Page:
Your Guide to Tax Liens
Whether you are looking for ways to invest for the first time, or you’re a real estate professional who wants to expand your portfolio, tax liens can offer a wonderful opportunity. While real estate investment and “house flipping” are becoming more and more well known methods of making extra cash, tax liens tend to be less understood.
GA Tax Lien Boot Camp is here to help! In today’s post, we’ll be breaking down the basics of tax liens so you can better understand this niche of real estate investment, and decide whether or not it’s the right opportunity for you. Continue reading to learn more, and contact us today to sign up for your first tax lien bootcamp!
What Is a Tax Lien?
Tax liens are issued by the city or county when a landowner fails to pay their property taxes. It is a legal claim made against the property for the amount of unpaid taxes, and the property in question cannot be sold or refinanced until those taxes are paid and the lien is removed. Tax lien certificates, which are records of the amount of taxes owed as well as any applicable interest and/or penalties, can be bought and sold just like the property itself.
How Tax Lien Investment Works
Potential investors can buy tax lien certificates at auctions. The municipalities want to recover that money, and will sell tax liens to the highest bidder. The investor then pays the amount on the certificate to the city or county, and acquires the right to collect repayment and interest for the lien from the property owner who didn’t pay their taxes.
Your Return on Investment
Regardless of who has ownership of the tax lien, the property owner is responsible for repaying the amount of taxes they owe in addition to interest. In the case of an investor buying the tax lien certificate, the investor will receive payments toward that amount from the property owner and can charge an interest rate. If they paid a premium for the lien, the investor can also add that to the bill. If the property owner cannot pay the amount within the set timeline, then the investor can foreclose on the property in the same way the municipality would have.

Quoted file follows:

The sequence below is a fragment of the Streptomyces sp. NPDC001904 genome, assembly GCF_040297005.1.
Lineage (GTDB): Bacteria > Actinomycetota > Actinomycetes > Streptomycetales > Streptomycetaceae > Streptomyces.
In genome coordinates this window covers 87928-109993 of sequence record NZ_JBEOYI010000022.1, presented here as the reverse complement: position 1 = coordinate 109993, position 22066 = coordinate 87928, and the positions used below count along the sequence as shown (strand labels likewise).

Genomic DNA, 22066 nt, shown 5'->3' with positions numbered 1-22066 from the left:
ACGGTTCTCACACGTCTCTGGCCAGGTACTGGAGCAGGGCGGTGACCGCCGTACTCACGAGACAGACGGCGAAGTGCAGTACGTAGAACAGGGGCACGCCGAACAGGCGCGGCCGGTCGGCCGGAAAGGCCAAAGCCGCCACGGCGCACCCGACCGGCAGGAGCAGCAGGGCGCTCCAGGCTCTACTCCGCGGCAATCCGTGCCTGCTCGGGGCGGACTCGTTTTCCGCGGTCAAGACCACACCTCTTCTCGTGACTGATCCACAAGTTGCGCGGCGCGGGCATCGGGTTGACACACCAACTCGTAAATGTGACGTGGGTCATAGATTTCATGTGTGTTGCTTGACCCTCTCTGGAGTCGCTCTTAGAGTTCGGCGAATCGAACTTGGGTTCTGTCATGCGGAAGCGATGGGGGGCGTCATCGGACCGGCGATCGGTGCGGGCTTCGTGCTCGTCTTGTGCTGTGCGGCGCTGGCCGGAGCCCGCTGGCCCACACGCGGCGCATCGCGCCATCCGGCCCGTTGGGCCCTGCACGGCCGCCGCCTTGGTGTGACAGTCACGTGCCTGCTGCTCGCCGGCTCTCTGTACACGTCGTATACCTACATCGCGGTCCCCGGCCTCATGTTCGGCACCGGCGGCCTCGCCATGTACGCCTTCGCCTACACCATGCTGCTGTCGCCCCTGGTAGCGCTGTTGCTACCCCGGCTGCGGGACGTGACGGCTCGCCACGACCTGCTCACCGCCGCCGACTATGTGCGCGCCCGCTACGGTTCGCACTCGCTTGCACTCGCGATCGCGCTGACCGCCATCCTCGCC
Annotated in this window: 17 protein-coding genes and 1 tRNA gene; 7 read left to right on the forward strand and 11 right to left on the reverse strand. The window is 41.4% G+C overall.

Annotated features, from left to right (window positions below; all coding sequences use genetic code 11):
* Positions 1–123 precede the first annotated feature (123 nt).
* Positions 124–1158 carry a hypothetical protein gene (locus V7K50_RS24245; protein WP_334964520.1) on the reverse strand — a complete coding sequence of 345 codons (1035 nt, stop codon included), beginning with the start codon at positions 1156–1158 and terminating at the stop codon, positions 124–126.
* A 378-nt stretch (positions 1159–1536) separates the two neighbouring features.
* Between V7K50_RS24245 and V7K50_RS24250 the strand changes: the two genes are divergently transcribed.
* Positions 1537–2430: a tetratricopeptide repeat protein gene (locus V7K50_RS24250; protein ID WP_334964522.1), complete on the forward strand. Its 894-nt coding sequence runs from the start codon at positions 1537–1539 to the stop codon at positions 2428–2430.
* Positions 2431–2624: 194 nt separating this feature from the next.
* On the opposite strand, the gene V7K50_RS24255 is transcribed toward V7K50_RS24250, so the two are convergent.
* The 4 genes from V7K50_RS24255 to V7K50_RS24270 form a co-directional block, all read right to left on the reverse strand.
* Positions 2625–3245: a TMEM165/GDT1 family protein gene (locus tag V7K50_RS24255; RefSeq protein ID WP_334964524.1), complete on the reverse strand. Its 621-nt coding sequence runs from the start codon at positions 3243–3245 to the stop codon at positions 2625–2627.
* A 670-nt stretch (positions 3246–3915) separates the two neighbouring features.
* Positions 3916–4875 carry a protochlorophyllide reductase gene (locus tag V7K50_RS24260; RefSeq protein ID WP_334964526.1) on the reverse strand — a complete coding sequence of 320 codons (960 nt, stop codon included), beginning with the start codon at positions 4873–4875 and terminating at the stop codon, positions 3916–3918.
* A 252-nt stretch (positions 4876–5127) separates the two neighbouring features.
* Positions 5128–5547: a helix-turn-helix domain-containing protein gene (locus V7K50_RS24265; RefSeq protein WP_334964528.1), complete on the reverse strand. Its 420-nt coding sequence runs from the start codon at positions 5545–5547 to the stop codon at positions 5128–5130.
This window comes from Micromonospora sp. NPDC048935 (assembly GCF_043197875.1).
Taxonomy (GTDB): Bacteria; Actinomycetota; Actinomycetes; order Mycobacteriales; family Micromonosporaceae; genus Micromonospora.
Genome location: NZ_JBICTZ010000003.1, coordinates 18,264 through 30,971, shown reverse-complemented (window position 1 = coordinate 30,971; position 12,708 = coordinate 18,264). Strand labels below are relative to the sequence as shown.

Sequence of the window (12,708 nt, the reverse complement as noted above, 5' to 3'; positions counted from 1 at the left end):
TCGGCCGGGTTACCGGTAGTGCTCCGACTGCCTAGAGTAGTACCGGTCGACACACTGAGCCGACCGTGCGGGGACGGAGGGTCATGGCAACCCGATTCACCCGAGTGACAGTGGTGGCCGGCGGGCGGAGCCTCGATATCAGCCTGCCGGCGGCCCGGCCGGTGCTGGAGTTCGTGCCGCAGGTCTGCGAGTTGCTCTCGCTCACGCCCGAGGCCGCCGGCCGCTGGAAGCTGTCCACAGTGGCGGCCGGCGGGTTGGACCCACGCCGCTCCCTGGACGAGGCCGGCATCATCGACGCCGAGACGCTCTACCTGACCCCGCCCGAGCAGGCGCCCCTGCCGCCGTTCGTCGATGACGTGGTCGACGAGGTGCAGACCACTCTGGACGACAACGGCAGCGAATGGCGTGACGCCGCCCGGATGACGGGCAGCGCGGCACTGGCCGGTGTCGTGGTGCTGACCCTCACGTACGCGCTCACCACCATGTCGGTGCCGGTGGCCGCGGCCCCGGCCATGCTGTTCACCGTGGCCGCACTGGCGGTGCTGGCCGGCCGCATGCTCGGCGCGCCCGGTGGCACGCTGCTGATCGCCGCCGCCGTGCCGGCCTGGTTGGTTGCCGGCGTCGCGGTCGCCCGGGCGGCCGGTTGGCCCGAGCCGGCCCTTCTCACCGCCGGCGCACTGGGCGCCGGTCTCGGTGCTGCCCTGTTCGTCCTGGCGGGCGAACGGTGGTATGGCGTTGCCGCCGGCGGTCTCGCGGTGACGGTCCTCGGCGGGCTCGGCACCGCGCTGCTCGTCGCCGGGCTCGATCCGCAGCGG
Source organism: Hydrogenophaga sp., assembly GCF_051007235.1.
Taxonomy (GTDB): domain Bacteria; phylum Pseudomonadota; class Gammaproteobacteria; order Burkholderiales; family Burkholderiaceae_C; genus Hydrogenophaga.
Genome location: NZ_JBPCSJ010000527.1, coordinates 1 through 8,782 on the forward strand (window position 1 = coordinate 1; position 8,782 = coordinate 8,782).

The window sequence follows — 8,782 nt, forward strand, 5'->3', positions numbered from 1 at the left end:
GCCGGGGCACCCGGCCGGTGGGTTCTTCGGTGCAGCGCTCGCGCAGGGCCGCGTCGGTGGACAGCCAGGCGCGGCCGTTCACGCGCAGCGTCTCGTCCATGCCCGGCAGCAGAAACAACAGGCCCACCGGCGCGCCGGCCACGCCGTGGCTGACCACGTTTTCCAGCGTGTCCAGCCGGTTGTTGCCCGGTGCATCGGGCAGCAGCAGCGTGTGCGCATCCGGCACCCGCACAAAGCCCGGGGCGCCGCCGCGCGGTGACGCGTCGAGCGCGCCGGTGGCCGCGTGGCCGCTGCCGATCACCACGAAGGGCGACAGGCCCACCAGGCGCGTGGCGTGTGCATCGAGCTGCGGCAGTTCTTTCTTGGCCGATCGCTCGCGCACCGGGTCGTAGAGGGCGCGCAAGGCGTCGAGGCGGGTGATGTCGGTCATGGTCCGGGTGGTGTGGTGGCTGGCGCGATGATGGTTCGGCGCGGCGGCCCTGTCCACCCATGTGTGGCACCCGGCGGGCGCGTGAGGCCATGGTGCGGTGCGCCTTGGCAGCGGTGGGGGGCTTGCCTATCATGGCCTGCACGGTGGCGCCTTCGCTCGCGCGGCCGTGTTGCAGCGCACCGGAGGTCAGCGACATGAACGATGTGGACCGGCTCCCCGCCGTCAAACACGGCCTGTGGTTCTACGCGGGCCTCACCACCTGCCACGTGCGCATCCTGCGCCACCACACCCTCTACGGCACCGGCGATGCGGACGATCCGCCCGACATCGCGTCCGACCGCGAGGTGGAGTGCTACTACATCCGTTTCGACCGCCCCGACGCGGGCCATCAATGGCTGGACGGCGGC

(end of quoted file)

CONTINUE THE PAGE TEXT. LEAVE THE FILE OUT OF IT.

Advantages of Tax Liens
There are many reasons why investors choose to work with tax liens. For one, tax lien certificates are not connected to the market, so they don’t have the same vulnerability to fluctuations in value like stocks do. You receive a consistent rate of return from the interest you charge. They also come with a low buy-in in some cases, and most tax liens are paid back without the hassle of foreclosure. However, as with any form of investment, there are some risks you need to be aware of.
Warning Signs to Watch For
One of the biggest traps in tax lien investment is when an inexperienced investor buys a certificate that actually has more value than the property itself. In that case, the property owner often has very little incentive to pay back the amount owed. Foreclosing on a property can also be a mess of legal fees and other complications for those without much expertise in real estate.
If you want to take on tax lien investment, you need to understand the benefits and the possible pitfalls, as well as your responsibilities as an investor. You also need to understand the local rules that apply — the guidelines around tax liens change with every state. If you live in Georgia, then you already have a tax lien investor ready to help you make the leap! Find a GA Tax Lien seminar near you, and sign up today to get started!